Since these beliefs are Christian, the implication is that science today is subsisting on borrowed capital and institutional momentum, and has been committing a slow and painful suicide for a century.  Exactly.

Everything is an echo of the Trinity.  In the Trinity, universals (one divine Nature) and particulars (three Persons) are equally ultimate.  Universals and particulars must ultimately must be understood together, and in terms of one another, and so it is in science.  Trying to separate universals from particulars is just absurd; we can certainly comprehend partially, but real separation can’t happen in the world God made.  Trying to keep true particulars, but build on false universals, is just as absurd.


Truth is a Person

4 October 2009

A further thought to add to the earlier reflection on universals and particulars:

Ultimate reality — truth — is a Person: “I am the Truth,” Jesus says. Because the Truth is also the divine Word, one expects propositions, and there are propositions. But because the Truth is a Person, one expects more than propositions: one expects acts in history, questions, commands, stories, emotions, all the true things of which a person is capable. And there they are. These lay claim to truth in the same way that propositions do: they are the derivative truth that comes from being a reflection of Truth, the Person.A life that honors God — “walking in the truth,” the apostle John calls it — derives its truth in the same way: by reflecting Christ.

This is another reason why universals and particulars are equally ultimate. When the divine Word is made flesh, when Truth is a person with hair of a certain length and eyes of a certain color, particulars and universals have met and kissed, and can never be separated.

Which leaves us with a burning question: how are universals and particulars related?  It’s a question that has plagued philosophers for centuries (again, see Rushdoony’s The One and the Many for details on the history).  Christians have an answer to this question: “The same way unity and diversity are related in the Trinity.”  We have a word for it: perichoresis, the mutual indwelling of the Persons of the Trinity in one another.  So we might say that in the world, universals and particulars are perichoretically related — each indwells the other, as in the Trinity.  Which is to say, we don’t understand the phenomenon in the world any better than we understand the Trinitarian phenomenon of which it is a reflection.  But since the world is created by the Trinity and reflects the Trinity, we expect to encounter a mystery on this point, and it should not surprise us that the answer is beyond our ken.

Discovering that the thing is, finally and forever, beyond our reach forces us to realize that we are not God, and never will be.  There are two possible responses to this: glorify Yahweh in gratitude, or be offended and ungrateful.  One of them is life, health and peace, and the other is struggle, sickness and death — the same two choices humanity has always faced, from the Garden right down to today.


Universals or Particulars?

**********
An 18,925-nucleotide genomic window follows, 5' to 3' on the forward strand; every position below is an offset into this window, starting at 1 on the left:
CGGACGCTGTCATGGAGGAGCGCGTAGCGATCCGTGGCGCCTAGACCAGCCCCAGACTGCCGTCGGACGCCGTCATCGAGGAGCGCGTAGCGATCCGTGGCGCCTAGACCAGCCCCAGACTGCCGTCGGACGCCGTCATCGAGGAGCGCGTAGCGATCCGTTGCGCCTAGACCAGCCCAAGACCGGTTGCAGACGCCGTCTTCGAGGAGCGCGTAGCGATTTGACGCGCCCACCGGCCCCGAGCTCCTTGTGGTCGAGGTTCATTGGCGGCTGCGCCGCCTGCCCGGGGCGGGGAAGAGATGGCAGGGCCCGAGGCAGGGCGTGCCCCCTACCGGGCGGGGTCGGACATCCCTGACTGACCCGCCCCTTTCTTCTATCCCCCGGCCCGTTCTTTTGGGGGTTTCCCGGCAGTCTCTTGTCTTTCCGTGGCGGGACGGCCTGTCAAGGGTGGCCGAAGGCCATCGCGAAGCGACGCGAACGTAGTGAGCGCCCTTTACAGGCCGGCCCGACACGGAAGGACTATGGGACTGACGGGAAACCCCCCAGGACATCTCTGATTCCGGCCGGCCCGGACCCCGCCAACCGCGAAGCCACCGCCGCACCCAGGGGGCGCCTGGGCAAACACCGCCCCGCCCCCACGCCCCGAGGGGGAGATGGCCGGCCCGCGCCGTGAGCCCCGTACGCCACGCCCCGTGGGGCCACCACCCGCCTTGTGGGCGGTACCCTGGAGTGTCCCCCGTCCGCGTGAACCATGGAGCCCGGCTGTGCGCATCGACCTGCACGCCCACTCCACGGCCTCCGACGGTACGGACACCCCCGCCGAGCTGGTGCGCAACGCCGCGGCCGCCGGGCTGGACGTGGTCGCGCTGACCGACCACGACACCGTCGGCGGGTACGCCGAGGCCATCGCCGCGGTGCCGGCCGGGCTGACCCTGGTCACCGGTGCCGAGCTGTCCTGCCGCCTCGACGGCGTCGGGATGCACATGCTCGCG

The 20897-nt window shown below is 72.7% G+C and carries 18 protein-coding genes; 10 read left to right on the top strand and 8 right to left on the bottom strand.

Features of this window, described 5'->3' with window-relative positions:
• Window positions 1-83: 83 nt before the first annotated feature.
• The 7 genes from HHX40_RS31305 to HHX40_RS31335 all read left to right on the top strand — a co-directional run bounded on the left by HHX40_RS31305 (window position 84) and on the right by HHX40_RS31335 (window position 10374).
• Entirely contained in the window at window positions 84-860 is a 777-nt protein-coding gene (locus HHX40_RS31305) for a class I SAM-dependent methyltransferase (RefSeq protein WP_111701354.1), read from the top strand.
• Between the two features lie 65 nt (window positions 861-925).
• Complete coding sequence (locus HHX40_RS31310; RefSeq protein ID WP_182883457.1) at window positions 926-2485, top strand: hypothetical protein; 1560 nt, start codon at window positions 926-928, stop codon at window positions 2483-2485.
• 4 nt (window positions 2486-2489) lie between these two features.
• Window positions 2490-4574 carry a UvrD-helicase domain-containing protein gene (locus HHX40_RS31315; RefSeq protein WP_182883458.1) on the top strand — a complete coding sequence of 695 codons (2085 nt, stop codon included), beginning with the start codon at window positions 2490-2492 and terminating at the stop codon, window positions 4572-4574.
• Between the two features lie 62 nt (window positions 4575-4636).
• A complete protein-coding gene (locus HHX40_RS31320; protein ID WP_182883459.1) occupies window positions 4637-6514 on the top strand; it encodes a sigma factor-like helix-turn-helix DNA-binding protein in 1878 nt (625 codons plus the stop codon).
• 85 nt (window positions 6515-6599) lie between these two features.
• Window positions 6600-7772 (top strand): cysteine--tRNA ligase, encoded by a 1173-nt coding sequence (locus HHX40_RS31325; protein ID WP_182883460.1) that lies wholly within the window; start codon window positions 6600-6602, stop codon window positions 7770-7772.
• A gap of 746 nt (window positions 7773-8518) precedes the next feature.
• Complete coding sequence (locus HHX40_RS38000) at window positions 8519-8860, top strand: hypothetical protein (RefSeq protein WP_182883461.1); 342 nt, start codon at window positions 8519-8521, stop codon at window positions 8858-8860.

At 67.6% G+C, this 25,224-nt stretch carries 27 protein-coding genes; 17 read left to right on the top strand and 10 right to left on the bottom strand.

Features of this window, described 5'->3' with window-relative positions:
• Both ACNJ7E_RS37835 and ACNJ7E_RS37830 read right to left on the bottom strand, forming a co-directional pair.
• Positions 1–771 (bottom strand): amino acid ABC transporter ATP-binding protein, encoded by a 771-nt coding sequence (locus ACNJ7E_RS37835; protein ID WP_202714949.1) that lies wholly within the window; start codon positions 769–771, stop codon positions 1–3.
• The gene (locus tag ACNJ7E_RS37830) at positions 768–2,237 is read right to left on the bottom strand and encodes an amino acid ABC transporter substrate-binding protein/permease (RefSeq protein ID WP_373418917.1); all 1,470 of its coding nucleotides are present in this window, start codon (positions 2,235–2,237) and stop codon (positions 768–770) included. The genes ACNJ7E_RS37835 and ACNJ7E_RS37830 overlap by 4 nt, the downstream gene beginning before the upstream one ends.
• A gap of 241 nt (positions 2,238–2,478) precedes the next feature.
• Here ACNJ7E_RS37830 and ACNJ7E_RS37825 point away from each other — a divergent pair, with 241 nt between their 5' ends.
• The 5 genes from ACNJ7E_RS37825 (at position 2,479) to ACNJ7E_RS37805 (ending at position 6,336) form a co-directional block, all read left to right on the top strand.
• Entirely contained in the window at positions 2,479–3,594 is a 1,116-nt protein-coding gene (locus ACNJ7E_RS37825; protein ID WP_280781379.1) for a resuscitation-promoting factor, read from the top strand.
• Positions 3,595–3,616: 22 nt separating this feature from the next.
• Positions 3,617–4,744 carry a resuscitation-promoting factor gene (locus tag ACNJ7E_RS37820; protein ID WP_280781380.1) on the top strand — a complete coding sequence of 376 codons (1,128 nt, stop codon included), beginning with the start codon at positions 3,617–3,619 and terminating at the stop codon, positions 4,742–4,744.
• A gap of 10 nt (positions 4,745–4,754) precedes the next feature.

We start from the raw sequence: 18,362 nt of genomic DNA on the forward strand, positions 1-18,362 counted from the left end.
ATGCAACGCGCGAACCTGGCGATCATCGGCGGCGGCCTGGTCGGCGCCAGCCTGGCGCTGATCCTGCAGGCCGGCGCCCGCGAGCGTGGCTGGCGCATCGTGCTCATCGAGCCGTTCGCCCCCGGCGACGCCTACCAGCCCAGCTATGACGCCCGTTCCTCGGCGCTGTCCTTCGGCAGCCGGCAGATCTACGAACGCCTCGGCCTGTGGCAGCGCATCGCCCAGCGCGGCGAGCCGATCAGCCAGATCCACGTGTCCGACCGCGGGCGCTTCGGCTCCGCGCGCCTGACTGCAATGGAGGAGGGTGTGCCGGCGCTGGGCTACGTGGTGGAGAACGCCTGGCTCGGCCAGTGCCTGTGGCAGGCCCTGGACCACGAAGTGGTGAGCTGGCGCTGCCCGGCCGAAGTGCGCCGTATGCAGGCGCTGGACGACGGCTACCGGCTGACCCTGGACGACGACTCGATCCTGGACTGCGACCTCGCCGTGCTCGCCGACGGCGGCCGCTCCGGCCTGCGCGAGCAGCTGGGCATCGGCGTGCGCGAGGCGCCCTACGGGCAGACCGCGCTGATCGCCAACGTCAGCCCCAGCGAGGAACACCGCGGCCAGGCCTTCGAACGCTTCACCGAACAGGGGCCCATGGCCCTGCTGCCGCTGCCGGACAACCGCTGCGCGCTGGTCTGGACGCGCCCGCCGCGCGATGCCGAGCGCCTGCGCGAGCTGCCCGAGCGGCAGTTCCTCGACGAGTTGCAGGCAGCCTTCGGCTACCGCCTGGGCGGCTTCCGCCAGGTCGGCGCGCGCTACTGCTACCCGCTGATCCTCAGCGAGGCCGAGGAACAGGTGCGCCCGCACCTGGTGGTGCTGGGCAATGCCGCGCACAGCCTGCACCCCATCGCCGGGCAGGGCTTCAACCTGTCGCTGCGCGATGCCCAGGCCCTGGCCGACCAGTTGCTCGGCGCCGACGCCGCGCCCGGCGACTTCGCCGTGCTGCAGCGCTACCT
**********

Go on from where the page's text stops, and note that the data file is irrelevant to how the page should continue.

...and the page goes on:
28 September 2009

In week 2 of the Truth Project, Tackett notes that many pagan philosophies attempt to begin with particulars and proceed thence to universals. Others, notably Plato, try to begin with universals and make their way to the particulars. Tackett contends that “Plato was right; he just didn’t know where to get” his universals. He goes on to say that God gives us the universals by which all the particulars make sense.

There is an element of truth there, but it’s too simple by half, and flies directly in the face of some of the Scripture he cited earlier. When we look at a sunset and see the heavens declaring the glory of God, we are learning a universal from the particulars. When Paul tells us that everyone in the world is without excuse because “since the creation of the world, His invisible things are clearly seen, being understood by means of the things that are made,” Paul is telling us that man knows the universals — particularly God’s eternal power and God-ness — because he sees them in the particulars.

On the other hand, in Genesis 1-2, we note that God speaks to man, and by that revelation gives the principles by which man and his place in the creation make sense. Genesis 3 provides us with a graphic lesson in what happens when man tries to start from the particulars without taking account of what God has already told him. (Even this is oversimplified — we’re equating verbal revelation with universals, which is a bit too facile, but let it pass for now.)

So which is it? Do we start with the universals, or the particulars? The Christian answer to this is “both,” and a brief reflection on the Trinity should be enough to teach us this point.

God is ultimate reality.  Where do we start in the Trinity: unity, or diversity?  Which is more important, more fundamental to the nature of God? Both are equally vital, you say? Exactly. For more on this, see The One and the Many (more demanding, but a great review or the relevant history) or Trinity and Reality (more accessible) and its companion piece, Paradox and Truth.

Does all this seem a little arcane to you?

That’s because it is. But pushed out into the corners, the thing has serious consequences. Rushdoony likes to talk politics, and goes to some trouble in The One and the Many to show how societies that take plurality as ultimate disintegrate into chaos, and how societies that take unity as ultimate trend toward totalitarianism. Since the trinitarian idea isn’t available outside Christianity, pagans find themselves oscillating forever between one pole and the other, unable to reconcile them.

At a simpler level, I’d leave it with this: Christians ought not to forge an alliance with Plato when Scripture has given us a much, much better answer.